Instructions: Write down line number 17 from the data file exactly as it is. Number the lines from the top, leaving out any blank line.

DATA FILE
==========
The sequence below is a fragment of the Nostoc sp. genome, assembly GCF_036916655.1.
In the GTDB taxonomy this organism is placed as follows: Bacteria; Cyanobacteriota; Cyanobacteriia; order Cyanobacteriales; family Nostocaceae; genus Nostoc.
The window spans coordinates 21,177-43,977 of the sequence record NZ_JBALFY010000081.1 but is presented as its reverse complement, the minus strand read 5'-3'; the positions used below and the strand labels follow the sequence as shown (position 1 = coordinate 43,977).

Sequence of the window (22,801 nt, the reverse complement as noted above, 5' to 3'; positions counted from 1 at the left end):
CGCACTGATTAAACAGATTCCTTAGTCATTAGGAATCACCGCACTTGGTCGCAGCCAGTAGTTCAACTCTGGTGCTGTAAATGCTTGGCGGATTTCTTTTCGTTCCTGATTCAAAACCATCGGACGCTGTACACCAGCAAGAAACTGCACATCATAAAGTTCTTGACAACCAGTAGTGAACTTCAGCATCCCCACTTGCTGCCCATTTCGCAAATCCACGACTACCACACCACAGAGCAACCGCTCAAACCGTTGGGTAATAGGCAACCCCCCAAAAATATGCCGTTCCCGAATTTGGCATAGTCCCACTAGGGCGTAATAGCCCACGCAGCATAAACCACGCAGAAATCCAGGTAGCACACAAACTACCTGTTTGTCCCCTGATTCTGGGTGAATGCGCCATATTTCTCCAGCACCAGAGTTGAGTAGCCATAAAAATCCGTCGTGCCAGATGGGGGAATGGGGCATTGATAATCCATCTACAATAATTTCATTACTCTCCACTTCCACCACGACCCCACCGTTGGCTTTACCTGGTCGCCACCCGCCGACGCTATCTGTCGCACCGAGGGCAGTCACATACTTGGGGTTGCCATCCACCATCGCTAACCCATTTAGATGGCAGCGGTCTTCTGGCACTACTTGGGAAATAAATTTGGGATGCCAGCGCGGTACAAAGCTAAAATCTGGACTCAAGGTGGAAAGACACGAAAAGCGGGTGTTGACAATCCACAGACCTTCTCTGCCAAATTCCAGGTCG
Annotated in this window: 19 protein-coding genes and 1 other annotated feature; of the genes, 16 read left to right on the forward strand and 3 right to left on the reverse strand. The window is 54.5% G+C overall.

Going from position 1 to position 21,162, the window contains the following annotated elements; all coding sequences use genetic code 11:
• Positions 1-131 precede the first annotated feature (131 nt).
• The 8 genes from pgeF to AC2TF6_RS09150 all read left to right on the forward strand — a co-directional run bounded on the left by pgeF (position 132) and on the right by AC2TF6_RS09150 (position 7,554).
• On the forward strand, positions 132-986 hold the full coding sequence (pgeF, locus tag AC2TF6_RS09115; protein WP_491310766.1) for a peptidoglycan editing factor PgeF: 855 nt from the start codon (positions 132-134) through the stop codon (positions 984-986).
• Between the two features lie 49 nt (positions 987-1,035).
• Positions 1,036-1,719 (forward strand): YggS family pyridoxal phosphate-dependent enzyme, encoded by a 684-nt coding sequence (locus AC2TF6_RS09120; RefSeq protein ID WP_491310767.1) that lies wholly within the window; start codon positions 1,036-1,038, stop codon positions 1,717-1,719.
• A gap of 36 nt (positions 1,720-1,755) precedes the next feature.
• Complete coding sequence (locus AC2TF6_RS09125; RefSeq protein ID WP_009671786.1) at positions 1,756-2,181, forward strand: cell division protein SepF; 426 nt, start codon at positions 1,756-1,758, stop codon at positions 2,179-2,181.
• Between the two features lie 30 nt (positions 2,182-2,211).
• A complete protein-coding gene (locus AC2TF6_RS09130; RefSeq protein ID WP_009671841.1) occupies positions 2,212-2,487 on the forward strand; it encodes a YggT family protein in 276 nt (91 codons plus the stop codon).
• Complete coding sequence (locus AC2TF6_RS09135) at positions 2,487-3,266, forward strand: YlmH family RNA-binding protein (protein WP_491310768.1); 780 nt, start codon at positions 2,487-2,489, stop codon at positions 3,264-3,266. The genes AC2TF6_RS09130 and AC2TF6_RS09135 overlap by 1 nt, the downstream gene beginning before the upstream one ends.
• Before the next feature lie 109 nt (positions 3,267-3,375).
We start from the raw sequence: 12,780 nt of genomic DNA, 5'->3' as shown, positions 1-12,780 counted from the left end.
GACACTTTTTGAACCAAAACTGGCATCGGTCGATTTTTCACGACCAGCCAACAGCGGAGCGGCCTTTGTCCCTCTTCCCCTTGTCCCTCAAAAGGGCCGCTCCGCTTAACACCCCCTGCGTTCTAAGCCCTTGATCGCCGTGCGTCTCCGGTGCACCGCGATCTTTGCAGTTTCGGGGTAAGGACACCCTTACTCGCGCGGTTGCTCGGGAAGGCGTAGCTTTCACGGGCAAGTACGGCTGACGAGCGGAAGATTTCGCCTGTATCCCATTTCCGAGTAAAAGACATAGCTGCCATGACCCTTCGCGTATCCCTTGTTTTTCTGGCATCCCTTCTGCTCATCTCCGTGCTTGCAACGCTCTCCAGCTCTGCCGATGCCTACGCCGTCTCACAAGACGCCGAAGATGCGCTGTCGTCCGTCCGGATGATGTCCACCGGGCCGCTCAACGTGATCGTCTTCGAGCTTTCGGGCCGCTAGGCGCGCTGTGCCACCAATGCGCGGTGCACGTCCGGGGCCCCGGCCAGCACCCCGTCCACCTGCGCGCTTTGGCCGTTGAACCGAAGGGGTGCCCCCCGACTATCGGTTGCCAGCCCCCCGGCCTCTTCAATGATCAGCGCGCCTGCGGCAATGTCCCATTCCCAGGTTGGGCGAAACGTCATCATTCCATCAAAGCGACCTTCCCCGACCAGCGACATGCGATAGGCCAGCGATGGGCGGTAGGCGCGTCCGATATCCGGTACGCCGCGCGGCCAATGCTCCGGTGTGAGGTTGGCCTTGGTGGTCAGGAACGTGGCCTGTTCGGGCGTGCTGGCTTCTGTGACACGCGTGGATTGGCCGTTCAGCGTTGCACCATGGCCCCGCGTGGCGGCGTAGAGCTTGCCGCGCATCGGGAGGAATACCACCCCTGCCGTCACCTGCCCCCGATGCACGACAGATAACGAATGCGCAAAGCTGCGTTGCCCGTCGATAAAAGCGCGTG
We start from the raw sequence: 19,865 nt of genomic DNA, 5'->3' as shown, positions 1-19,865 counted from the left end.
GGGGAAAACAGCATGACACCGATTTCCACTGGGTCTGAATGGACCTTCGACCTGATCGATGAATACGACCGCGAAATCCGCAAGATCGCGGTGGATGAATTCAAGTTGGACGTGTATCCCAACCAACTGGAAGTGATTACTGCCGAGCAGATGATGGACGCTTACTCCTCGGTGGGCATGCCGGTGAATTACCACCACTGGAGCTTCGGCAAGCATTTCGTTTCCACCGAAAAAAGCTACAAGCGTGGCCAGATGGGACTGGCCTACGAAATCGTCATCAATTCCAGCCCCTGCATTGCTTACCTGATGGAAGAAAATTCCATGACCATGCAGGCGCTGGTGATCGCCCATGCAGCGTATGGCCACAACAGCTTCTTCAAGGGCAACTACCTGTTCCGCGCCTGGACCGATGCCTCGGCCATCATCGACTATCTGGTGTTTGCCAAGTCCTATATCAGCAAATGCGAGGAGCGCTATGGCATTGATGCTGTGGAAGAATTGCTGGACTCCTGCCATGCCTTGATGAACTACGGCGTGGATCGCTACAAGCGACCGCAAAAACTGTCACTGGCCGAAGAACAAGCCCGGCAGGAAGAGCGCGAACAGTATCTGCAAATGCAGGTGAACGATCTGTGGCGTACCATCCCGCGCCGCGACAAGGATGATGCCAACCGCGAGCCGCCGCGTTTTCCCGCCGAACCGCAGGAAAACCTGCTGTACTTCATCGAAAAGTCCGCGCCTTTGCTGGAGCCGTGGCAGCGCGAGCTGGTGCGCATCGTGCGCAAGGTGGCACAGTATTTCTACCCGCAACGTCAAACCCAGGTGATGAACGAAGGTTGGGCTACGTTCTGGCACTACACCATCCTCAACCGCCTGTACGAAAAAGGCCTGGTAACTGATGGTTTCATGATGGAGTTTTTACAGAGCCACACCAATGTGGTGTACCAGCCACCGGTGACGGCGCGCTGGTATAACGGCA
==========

• Complete coding sequence (locus AC2TF6_RS09135) at positions 2,487-3,266, forward strand: YlmH family RNA-binding protein (protein WP_491310768.1); 780 nt, start codon at positions 2,487-2,489, stop codon at positions 3,264-3,266. The genes AC2TF6_RS09130 and AC2TF6_RS09135 overlap by 1 nt, the downstream gene beginning before the upstream one ends.